AMERICAN-SLOVAK QUINTET WILL STOP IN 10 TOWNS ON ITS SLOVAK TOUR

Dan Brantigan delivers a "good mess"

US TRUMPET player Dan Brantigan will tour Slovakia with his American-Slovak quintet from March 20 - 29. The group plays rock laced with a style of improvisation Brantigan calls a "mess." "A good mess," he says, is as if "Pat Metheny met Led Zeppelin and U2 for a drink at a rave, and they all decided to play together."

The trumpeter returns.
photo: Courtesy of Dan Brantigan

US TRUMPET player Dan Brantigan will tour Slovakia with his American-Slovak quintet from March 20 - 29. The group plays rock laced with a style of improvisation Brantigan calls a "mess." "A good mess," he says, is as if "Pat Metheny met Led Zeppelin and U2 for a drink at a rave, and they all decided to play together."

Brantigan's band includes two Slovak musicians, bass player Oskar Rózsa and drummer Martin Valihora, and two Americans, guitarist Ryan Scott and percussionist Matt Kilmer. This will be their third tour through the country.

"Dan's last gig at our club was sold out and the audience cheered for a dance finale and several encores," said Maroš Pavúk from Brezno's Bombura club, where the quintet will stop on March 25.

Pavúk expects this year's concert to be especially good, considering the incredible new talent recently added to the band.

"Scott brings a new element of soul to the mix, coming from a rock/soul background. Kilmer [of Simon Shahin and Lauren Hill] is a one of the most talented and versatile percussionists in the States and is really stretching the confines of what a drummer can do," Brantigan says as he introduces his new band members.

"And as for Valihora and Rózsa, they need no introduction, I'm sure."

Brantigan and his band performing at Brezno's Bombura club.
photo: Viktor Šajgalík

Rózsa is a prolific instru-mentalist, film composer and producer. Valihora, who has played with such musicians as Ron Affif, Gabriel Jonas Quartet and Sam Parks, is part of the whirlwind trio for the Japanese pianist Hiromi.

Both are graduates of the Berklee College of Music in Boston, where they met Dan, and began playing mostly in a trio setting. In 2001, Rózsa and Valihora took Brantigan to Slovakia for the first time on a week-long tour.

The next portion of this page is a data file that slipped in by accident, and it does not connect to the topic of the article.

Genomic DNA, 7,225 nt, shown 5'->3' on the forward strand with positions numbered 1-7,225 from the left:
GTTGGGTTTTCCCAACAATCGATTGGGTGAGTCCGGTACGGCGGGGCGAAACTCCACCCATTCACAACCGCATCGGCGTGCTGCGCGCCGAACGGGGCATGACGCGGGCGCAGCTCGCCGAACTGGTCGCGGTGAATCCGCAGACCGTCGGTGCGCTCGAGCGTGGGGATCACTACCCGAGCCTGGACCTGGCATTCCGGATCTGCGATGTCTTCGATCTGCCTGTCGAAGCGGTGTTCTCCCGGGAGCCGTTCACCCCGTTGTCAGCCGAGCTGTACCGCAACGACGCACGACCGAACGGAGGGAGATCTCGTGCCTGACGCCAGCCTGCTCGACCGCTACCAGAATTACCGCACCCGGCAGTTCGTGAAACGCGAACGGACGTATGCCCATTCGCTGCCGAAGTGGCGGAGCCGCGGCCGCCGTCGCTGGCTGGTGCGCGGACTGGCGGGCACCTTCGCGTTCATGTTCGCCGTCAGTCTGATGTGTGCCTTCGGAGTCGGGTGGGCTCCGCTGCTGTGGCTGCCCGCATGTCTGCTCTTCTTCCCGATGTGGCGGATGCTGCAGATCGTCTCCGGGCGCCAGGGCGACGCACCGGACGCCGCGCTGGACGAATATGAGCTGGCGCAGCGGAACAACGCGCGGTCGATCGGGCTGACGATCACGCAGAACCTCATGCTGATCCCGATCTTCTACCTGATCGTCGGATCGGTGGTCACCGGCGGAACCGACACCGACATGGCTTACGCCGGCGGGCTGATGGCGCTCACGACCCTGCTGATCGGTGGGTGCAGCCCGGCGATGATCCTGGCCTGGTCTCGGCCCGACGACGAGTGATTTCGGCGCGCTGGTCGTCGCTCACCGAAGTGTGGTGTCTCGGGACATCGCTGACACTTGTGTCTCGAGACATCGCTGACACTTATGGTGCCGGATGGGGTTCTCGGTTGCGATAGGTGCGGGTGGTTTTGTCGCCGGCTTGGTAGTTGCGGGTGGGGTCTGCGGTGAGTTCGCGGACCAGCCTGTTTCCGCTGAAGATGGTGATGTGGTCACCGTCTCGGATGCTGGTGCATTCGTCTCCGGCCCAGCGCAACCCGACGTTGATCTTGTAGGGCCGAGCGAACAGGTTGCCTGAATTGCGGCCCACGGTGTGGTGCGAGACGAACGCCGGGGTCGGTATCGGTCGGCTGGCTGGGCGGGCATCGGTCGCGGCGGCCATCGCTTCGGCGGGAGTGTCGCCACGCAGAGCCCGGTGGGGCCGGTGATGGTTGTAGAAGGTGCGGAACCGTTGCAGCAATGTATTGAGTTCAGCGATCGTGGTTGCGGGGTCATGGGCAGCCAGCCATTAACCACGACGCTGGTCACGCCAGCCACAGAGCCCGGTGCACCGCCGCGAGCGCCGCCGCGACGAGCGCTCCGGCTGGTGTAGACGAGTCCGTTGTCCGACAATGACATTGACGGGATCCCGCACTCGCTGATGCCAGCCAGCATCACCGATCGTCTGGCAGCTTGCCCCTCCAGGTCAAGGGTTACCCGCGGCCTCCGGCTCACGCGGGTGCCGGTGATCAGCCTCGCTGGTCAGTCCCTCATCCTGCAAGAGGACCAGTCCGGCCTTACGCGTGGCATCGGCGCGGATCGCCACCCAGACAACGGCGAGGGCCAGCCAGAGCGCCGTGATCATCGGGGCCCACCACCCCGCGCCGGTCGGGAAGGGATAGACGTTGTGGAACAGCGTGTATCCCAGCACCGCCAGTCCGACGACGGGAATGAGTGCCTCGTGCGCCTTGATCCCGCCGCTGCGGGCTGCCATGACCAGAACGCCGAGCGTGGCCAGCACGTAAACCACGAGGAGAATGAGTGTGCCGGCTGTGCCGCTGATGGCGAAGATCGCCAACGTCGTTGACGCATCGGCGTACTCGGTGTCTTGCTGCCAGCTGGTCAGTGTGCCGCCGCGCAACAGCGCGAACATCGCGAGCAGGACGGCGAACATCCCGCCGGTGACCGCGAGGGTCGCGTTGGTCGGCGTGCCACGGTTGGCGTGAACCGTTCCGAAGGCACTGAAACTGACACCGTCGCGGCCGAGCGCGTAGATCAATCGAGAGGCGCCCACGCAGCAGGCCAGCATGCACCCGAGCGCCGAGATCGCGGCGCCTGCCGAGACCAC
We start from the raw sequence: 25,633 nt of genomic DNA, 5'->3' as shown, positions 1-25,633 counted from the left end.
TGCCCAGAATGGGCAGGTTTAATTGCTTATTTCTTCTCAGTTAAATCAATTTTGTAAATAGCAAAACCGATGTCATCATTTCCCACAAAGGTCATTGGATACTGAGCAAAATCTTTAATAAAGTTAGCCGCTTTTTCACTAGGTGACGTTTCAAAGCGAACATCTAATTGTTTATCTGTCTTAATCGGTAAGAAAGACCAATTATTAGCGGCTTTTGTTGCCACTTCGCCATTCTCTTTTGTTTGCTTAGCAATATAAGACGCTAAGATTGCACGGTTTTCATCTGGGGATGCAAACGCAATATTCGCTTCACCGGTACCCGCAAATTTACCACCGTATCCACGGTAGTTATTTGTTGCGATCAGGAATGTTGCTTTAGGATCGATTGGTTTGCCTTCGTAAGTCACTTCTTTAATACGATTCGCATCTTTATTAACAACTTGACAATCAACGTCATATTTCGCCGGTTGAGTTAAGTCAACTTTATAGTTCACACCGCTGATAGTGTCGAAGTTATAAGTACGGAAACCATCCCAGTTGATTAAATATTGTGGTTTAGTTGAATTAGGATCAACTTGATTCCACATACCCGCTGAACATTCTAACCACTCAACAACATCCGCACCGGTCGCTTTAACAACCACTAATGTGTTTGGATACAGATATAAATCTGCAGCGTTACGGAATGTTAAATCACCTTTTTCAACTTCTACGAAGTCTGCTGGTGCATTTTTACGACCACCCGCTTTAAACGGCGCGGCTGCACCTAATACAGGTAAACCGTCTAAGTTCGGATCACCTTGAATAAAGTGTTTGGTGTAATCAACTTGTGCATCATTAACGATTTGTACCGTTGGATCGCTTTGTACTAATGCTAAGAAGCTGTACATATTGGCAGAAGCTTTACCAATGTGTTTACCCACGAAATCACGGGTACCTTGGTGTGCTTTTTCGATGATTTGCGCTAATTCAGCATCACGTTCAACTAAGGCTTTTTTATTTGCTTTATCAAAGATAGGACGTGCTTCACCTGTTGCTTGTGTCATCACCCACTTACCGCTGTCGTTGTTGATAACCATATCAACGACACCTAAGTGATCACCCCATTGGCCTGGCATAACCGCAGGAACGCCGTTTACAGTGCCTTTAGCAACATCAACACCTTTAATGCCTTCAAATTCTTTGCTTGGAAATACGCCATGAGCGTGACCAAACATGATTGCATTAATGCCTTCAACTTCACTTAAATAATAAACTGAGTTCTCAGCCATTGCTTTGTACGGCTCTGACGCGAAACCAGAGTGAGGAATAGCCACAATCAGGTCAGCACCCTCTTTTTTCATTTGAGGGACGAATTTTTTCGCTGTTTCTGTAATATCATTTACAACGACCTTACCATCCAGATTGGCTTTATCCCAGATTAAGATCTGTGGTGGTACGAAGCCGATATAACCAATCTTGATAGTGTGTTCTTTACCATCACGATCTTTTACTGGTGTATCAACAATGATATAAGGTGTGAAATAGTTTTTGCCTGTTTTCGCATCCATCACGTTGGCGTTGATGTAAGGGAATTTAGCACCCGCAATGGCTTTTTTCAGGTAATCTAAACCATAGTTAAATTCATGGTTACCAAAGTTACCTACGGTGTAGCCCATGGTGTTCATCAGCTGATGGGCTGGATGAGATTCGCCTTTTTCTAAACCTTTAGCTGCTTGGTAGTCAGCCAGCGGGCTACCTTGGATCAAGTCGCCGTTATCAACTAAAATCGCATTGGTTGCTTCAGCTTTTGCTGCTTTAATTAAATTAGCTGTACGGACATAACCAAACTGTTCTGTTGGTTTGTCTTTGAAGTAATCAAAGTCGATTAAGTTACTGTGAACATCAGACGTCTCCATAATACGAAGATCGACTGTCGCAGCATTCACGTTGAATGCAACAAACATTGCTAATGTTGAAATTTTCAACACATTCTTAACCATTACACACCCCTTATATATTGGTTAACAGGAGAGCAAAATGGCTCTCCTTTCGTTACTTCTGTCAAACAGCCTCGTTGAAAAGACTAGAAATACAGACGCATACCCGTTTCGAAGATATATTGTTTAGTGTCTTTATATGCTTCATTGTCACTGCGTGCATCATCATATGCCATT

"I was introduced to Slovak folk music and instruments, as well as the strength and integrity of everybody whom I came in contact with. We ended every performance with Oskar's arrangments of old Slovak folk songs," Brantigan recalled.

Slovakia's landscape, speci-fically the High Tatras, became a serious source of inspiration for Brantigan's music. "It was so beautiful and fresh, unlike any place I had ever been. John Shannon [of Waking Vision] and I had similar experiences with this and both talked very extensively about coming back to Slovakia and writing a 'soundtrack' specifically for this landscape."

In 2003, Brantigan invited Shannon from the Waking Vision (the two bands, coexisting together, share their musicians) to tour Slovakia as well. The result was Becoming, an album recorded at Studio J in Trnava. This time, Brantigan also plans to record an album, he told the Spectator.

"[The 2003] trip was a life journey and many things became clear. I realized the majestic and spiritual nature of the land and people, which changed the way I play for some reason. It brought out more honesty and integrity, as well as an intense dialogue between myself, Oskar, and Martin about new concepts in art and music."

The band has changed since its 2003 tour, but its principles and influences remain the same, the trumpeter added.

The Dan Brantigan Quintet tour stops in 10 towns along its way from Liptovský Mikuláš on March 20 to Bratislava on March 29. For more information on the band and the tour, visit www.danbrantigan.com.

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